I teach my Western Civilization class, we actually titled it Historical Inquiry, as a historiography course as well – the students learn how to become historians and that history does not have a “right” answer or depiction.  The beginning skills are focused on annotating a source – written, picture, song, poem, artifact, comic book, etc – and becoming a detective by pulling out as much specific “textual” evidence as possible.  This comic book enabled the students to use an engaging and exciting medium to better understand the 100 Years War, by focusing on these skills.  Additionally, an important skill for annotating is making connections – so I also shared with my students my own personal connections in this lesson, beginning with the quote from the textbook and ending with the graphic novel/movie 300.

We had been working on another task earlier in the class – I told the students that the reward would be to read a “bloody and gory” comic book.  I really had the attention of the students after uttering the sentence!

The task – read the graphic novel on your desk and answer the following two questions, using specific textual evidence.

1. The English army, far outnumbered and behind enemy lines, managed to win the Battle of Crecy.  Bullet as many English tactics as you can find in the novel.

2. This battle helped bring about the end of the ideals of chivalry and the importance of nobles/knights on the battlefield.  Use specific textual evidence to defend this idea.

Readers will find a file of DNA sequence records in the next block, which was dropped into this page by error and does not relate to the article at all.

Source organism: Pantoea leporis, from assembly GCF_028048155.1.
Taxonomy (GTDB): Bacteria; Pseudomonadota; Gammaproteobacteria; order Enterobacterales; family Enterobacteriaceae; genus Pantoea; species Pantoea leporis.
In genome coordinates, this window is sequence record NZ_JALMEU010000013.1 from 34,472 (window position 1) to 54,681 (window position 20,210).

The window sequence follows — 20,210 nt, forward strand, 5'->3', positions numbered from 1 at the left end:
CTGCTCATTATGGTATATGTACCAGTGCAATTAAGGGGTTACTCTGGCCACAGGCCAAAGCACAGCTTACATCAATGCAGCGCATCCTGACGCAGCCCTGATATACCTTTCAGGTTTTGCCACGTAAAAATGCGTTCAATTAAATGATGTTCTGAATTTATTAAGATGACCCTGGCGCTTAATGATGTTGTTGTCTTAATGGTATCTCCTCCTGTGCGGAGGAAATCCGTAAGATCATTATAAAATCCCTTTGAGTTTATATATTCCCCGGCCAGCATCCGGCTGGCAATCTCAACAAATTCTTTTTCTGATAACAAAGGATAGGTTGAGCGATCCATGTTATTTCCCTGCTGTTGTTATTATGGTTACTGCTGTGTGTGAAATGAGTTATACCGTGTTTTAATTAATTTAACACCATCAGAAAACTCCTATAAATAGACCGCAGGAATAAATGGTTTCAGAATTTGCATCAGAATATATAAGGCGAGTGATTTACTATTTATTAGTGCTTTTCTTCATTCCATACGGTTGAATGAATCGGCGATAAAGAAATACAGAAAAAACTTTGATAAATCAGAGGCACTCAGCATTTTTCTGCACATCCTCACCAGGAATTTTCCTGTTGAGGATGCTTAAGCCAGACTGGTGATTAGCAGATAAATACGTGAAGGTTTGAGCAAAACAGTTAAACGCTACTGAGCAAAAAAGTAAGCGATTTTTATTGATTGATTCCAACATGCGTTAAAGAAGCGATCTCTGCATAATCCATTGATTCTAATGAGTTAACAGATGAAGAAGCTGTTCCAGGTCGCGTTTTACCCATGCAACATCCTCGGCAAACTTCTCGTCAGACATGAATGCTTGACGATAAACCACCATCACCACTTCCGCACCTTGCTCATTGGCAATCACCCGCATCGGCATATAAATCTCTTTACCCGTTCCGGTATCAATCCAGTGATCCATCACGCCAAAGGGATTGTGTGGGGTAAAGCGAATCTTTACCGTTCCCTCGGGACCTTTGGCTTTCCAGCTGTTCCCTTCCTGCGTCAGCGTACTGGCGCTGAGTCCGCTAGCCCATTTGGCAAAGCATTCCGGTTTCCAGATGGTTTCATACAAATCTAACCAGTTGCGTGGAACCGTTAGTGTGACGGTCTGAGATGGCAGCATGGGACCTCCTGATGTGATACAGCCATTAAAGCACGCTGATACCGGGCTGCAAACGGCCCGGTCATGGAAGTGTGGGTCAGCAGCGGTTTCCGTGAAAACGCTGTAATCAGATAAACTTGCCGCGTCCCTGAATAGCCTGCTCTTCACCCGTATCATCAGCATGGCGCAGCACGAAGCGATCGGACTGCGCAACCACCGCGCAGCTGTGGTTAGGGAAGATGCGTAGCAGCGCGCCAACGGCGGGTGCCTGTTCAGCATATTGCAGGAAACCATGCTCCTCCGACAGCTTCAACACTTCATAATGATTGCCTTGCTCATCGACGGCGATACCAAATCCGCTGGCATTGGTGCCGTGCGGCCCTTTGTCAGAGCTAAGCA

As the students read, I could see the excited looks on their faces as they came across ever more exciting material – many made grossed out sounds (in a good way) as they wrote down their answers.  It took a bit of reminding from me for the students to not share with each other until everyone was finished.  As soon as I allowed the time for pair/share, the students became animated in their responses as they tried to show who had found the most pieces of evidence.  They excitedly flipped back and forth through the pages, pointing out to each other items that stood out or that others had missed.  As I circulated through the class, I smiled as I watched them engaged in a skill-based lesson as they perfectly showcased how to annotate a text.  Previously, we had been working on annotating the textbook, but that lesson was a much tougher sell, albeit an important one.  My favorite part of the lesson was when students realized that they could use pictures, in addition to text, to defend their answers.  Often, students will skip maps, pictures, etc. in a textbook – this drove home the importance of viewing all parts of a resource in order to develop the whole picture.